(16:30 update) European stock markets managed to eke out small gains, reversing this morning’s equally minor losses, even after lenders failed to reach a deal over Greece’s next aid package.
Some mixed economic data may have provided the small boost, with a report showing weekly US jobless claims falling after a surge in the week after hurricane Sandy. A separate survey showed that US consumer sentiment rose only marginally in November, up to 82.7 from 82.6 in October, less the forecast by economists.
US markets were flat ahead of the Thanksgiving holiday tomorrow, with the S&P 500 trading at 1,388.
In London, Johnson Matthey remained the biggest loser on the FTSE 100, down 6% to 2,185p (see morning report below). The FTSE 100 was trading at 5,754.
Major global currencies were also little changed, with the US dollar down only slightly to 80.937, as measured against a basket of other major currencies. The pound traded at 1.5942 against the dollar, little moved after a poorly received report showed the government borrowed £8.6 billion in October.
The price of oil was, however, on the rise again, as international efforts to bring an end to violence in Gaza continue. Brent crude oil futures rose by 0.9% to $110 per barrel.
(10:50) FTSE falters as Greek loan talks break upThe FTSE 100 got off to a hesitant start, ending two days of gains by slipping 12 points to 5,735, after eurozone finance ministers again failed to reach agreement with the International Monetary Fund over the timing of the bailout for Greece.
The IMF is refusing to give Athens an extra two years to reach its debt reduction target while Germany and other European countries are refusing to write off their loans to Greece.
Without agreement the next tranche of money that Greece needs cannot be released. The two sides will meet again in a week’s time.
Meanwhile, Fitch, the only credit ratings agency that still has France on a top AAA rating, said it would review its stance next year. Moody’s cut France to a Aa1 rating this week, following a similar move by Standard & Poor’s in January.
The renewed uncertainty over the eurozone added to the cautious mood following Ben Bernanke’s comments overnight that the Federal Reserve could not cushion the US from the impact of a failure to resolve budget problems that would push the economy over the so-called ‘fiscal cliff’.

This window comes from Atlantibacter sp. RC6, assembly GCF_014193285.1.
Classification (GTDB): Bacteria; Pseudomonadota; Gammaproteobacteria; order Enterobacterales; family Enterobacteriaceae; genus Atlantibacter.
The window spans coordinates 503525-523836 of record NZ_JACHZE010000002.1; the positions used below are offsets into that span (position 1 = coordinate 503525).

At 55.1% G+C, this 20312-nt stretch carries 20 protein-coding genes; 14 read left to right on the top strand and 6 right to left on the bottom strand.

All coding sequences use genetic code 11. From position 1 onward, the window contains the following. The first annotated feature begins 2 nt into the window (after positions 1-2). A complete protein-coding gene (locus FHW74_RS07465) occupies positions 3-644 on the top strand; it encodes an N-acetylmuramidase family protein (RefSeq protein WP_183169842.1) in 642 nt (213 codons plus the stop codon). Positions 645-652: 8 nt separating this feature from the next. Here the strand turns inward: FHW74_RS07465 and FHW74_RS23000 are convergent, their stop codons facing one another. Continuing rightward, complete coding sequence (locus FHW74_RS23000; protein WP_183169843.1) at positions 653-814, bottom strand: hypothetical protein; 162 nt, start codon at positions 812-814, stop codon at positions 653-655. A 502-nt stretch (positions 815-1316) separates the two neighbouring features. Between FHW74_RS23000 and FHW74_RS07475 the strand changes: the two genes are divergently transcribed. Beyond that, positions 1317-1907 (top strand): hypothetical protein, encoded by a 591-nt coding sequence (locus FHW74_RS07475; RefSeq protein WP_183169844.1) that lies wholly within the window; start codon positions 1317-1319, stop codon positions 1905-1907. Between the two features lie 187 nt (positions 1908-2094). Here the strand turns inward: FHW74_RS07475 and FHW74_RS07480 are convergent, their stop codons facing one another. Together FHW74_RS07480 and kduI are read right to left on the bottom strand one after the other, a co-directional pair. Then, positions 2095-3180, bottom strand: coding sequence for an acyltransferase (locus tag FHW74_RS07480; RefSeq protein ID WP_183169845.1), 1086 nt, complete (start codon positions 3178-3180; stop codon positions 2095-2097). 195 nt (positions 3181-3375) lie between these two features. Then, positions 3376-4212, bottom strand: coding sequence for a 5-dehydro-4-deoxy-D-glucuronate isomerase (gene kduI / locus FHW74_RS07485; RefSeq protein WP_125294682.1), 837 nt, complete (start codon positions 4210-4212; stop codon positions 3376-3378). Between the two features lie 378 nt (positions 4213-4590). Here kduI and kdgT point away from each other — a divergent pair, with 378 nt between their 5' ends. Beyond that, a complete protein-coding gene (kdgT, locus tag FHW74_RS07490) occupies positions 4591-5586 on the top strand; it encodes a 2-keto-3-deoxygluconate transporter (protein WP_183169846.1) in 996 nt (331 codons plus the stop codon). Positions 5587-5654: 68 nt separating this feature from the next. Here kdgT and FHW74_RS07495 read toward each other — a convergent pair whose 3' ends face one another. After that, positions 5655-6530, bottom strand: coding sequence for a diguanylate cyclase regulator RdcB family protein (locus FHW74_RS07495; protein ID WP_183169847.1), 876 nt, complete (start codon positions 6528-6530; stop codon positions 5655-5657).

In Europe the Euronext 100 shed two points or 0.3% to just over 652.
The dollar rose on currency markets with the pound trading down at $1.5915 while the euro traded lower against both the dollar and sterling at 80.25p and $1.2776 respectively.
The stronger dollar saw gold weaken to $1,726 an ounce.
Aviva (AV.L) gained a further 2p to 337.2p as investors expressed their approval of the appointment of Mark Wilson, former boss of AIA Group, as the insurer's new chief executive who will take charge of the recovery plan begun by chairman John Macfarlane.
Johnson Matthey (JMAT.L) led the FTSE 100 lower as shares in the specialist chemicals provider slid £1.30 or 5.6% to £21.94 after its half-year results. Underlying profits for the six months to the end of September fell 6% to £191.2 million. The world’s largest supplier of catalytic converters also warned that the second half would be tougher.
Chief executive Neil Carson said: ‘Whilst precious metal prices have improved from their lows during the summer, largely due to the labour unrest in South Africa, the outlook in some of our other markets has weakened and visibility remains limited.’
Compass (CPG.L) was another big faller, down 17.5p or 2.5% to 691.5p, despite the catering group declaring a 9% rise in full-year profits, a 10% lift in the final dividend and a further round of share buybacks on top of a good performance in the US and emerging markets. Analysts at Panmure reiterated their 'buy' stance and 820p target price saying the stock traded at 14.8 times forecast earnings with a yield of 3.4%.
Qinetiq (QQ.L) slipped a penny to 194.5p after the defence technology company posted a 21% leap in first half profits and said it was confident of hitting its full-year targets despite the cuts in US military spending.
The Daily Maily and General Trust (DMGOa.L) slipped 3.25p to 469.75p after selling its regional titles for £52.5 million to Local World, a new publishing group led by David Montgomery, former chief executive of the Mirror Group, now Trinity Mirror (TNI.L), up 2.5% to 81.75p. The Daily Mail publisher will take a 39% stake in Local World.
Imagination Technologies (IMG.L), a Citywire Top Stock held by Nigel Thomas' AXA Framlington UK Select Opportunities fund, dropped 15.5p or 3.5% to 425p as its $60 million (£38 million) bid for MIPS Technologies in the US was trumped by a $75 million (£47 million) offer from CEVA, an Israeli rival chip designer. Analysts say clinching MIPS is an important defensive move for Imagination, giving it patents that could strengthen it against competition from ARM (ARM.L), 8p higher at 735p, and make it less reliant on business from Apple, one of its biggest shareholders.
'Imagination is monitoring the situation and will provide a further update in due course,' the company said in a statement.
Halfords (HFD.L) shed 13 points, or nearly 4%, to 332p after the struggling bikes-to-car-parts group revealed a 23% dive in first half profits. With new chief executive Matt Davies at the helm it said it was still looking to make full-year profits of between £66 million and £70 million.
Darty (DRTY.L), the French electrical retailer formerly known as Kesa, advanced 4.5p or 10% to 48.5p after it announced plans to sell its loss-making Italian business.
Among smaller companies French Connection (FCCN.L) slipped 1.75p as the struggling fashion chain revealed flat revenues for the third quarter.
Beowfulf Mining (BEM.L) added 0.7p to 10.7p, valuing the company at £22.5 million, after the Swedish government authorised it to start drilling at its Kallak iron ore mine.